James Wilbert Pulley -- a D-Day veteran who drove five Baltimore mayors as their chauffeur, friend and sometime confidante -- died Monday at Union Memorial Hospital of complications from a stroke. He was 91.
"I was at his 90th birthday party. He was terrific. He always had a smile on his face. He was like part of our family," recalled Thomas D'Alesandro III, who knew "Pulley" both as a young student when his father Thomas D'Alesandro Jr., known as "Tommy the Elder" was mayor, and when he himself became mayor in 1967.
Mr. Pulley would sometimes drive Nancy D'Alesandro Pelosi, now the minority leader of the U.S. House of Representatives, to high school at the Institute of Notre Dame in Baltimore.
"Nancy would have him drive a block away from IND and let her out," Thomas D'Alesandro said, recalling that his sister didn't want to be seen coming to school in the mayor's limousine.
"I remember Pulley with great affection and respect," Ms. Pelosi said. "He was a gentleman and a real friend of our entire family."
In addition to chauffering both D'Alesandro mayors, Mr. Pulley drove Theodore R. McKeldin, Philip H. Goodman, and William Donald Schaefer during his 22-year city career. He also drove City Council President Walter S. Orlinsky.
At his retirement dinner in Little Italy in 1974, he explained that he never talked about the previous mayor with a new one, which was the secret to his longevity.
"I just didn't talk about anybody, [and] that's how I made it," he said in an article about the dinner in The Evening Sun.
"He was the chauffeur of mayors, an excellent driver. He knew every place to go," said Mr. Schaefer about the era before police officers began driving the mayor for security.
"Pulley would be a police officer himself. He wouldn't let anything happen to you," Mr. Schaefer added.
One of Mr. Pulley's granddaughters, Lynne T. Leonard of Atlanta, said he sometimes would drop her off at school on his way to take the younger mayor D'Alesandro to City Hall.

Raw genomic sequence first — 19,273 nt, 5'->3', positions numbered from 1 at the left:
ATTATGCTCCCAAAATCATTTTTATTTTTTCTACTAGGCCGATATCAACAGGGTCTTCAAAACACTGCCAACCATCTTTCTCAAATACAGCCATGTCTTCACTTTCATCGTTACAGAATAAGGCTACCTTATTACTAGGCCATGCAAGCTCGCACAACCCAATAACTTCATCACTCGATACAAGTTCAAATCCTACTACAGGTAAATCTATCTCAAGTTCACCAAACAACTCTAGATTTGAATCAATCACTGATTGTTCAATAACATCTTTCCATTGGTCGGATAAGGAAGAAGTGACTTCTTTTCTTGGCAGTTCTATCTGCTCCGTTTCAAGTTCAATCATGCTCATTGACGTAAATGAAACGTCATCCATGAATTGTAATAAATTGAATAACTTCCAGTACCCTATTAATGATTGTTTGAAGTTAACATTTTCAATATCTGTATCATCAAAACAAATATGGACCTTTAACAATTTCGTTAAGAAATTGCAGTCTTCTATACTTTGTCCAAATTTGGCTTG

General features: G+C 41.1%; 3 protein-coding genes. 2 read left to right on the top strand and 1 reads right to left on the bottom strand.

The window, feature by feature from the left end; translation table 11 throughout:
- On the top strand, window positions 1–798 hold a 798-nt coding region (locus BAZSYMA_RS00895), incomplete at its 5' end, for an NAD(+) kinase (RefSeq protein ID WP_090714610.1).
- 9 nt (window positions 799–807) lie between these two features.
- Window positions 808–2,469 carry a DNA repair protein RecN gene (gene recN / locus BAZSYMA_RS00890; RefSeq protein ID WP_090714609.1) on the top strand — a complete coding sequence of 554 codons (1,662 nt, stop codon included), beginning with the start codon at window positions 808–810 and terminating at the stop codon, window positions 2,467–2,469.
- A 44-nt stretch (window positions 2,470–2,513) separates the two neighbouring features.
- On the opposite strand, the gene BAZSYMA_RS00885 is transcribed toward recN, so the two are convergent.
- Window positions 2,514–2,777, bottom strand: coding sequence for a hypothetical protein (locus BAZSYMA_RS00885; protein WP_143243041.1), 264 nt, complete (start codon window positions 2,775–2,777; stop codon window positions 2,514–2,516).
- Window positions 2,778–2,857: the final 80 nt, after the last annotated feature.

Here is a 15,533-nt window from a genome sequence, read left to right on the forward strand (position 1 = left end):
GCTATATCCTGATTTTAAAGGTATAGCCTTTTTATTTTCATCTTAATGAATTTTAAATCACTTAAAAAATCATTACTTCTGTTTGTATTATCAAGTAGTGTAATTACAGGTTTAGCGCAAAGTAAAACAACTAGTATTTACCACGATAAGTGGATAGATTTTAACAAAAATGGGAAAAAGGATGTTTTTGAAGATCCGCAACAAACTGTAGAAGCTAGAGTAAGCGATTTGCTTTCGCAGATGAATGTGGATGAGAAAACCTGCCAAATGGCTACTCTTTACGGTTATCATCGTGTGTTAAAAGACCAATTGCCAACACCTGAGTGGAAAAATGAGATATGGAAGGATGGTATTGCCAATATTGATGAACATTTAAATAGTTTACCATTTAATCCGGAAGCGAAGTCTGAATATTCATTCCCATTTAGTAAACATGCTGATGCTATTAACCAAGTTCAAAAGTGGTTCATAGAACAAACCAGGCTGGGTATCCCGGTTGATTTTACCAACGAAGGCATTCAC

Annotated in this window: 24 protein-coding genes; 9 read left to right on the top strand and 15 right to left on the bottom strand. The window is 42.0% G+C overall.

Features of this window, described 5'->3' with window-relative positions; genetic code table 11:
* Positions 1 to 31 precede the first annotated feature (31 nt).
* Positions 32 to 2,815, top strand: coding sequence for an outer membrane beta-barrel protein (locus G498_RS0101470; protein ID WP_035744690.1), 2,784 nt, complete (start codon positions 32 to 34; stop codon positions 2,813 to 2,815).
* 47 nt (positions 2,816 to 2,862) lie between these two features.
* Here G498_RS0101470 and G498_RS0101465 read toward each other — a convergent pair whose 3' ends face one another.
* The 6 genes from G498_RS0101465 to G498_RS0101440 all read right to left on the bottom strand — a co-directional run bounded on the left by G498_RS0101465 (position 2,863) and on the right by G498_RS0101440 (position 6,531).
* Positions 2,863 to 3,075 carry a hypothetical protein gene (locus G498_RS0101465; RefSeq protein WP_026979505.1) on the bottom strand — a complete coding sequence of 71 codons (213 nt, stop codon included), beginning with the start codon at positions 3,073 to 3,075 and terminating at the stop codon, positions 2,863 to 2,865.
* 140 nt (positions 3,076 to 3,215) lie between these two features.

Born in Baltimore on Christmas Day in 1911, he spent many summers at his grandparents' home in rural Chase, in eastern Baltimore County. He was a track star at Frederick Douglass High School, from which he graduated in 1930.
He married Lavinia V. Waters in 1932; the couple divorced several years later, after the birth of two daughters.
A corporal in the 320th Anti-Aircraft Barrage Balloon Battalion, he participated in the D-Day invasion of Normandy in June 1944.
After the war, Mrs. Leonard said, he came home and got a job as a deliveryman, then with Continental Can, where he lost the tip of a finger in a machinery accident.
Then "a friend told him there was an opening" with the city and he got the job, but through the years, he practiced the same rules at home that he did on the job, Mrs. Leonard said.
"We always used to say that he was mum. A lot of things happened in the back of the limo, but he never said a lot. He knew a lot," she said.
Mrs. Leonard said Mr. Pulley was particularly fond of "Tommy the elder and the whole D'Alesandro family. He just felt that was his family, too," she said.
As a child, he and his family belonged to Ames Memorial Methodist Church at Carey and Baker streets, where he remained active as an adult.
Mr. Pulley joined what his family said was the first African-American Boy Scout troop in Maryland in 1928 and was active with Scouting for 52 years.
He loved sports and had a passion for golf. Mrs. Leonard said he played a full 18 holes just weeks before he died.
"He was always the life of the party and the center of attention," she said.
Mr. Pulley never remarried; he helped his daughter Emily raise her nine children after their father's death in 1967.
His other hobbies were dancing, singing, reciting poetry and traveling, often by train.
Services were yesterday at Ames Memorial Methodist Church. Survivors include a daughter, Betty D. Cottrell of Baltimore, 14 grandchildren, 33 great-grandchildren and 22 great-great-grandchildren.
Sun staff writer Jason Song contributed to this article.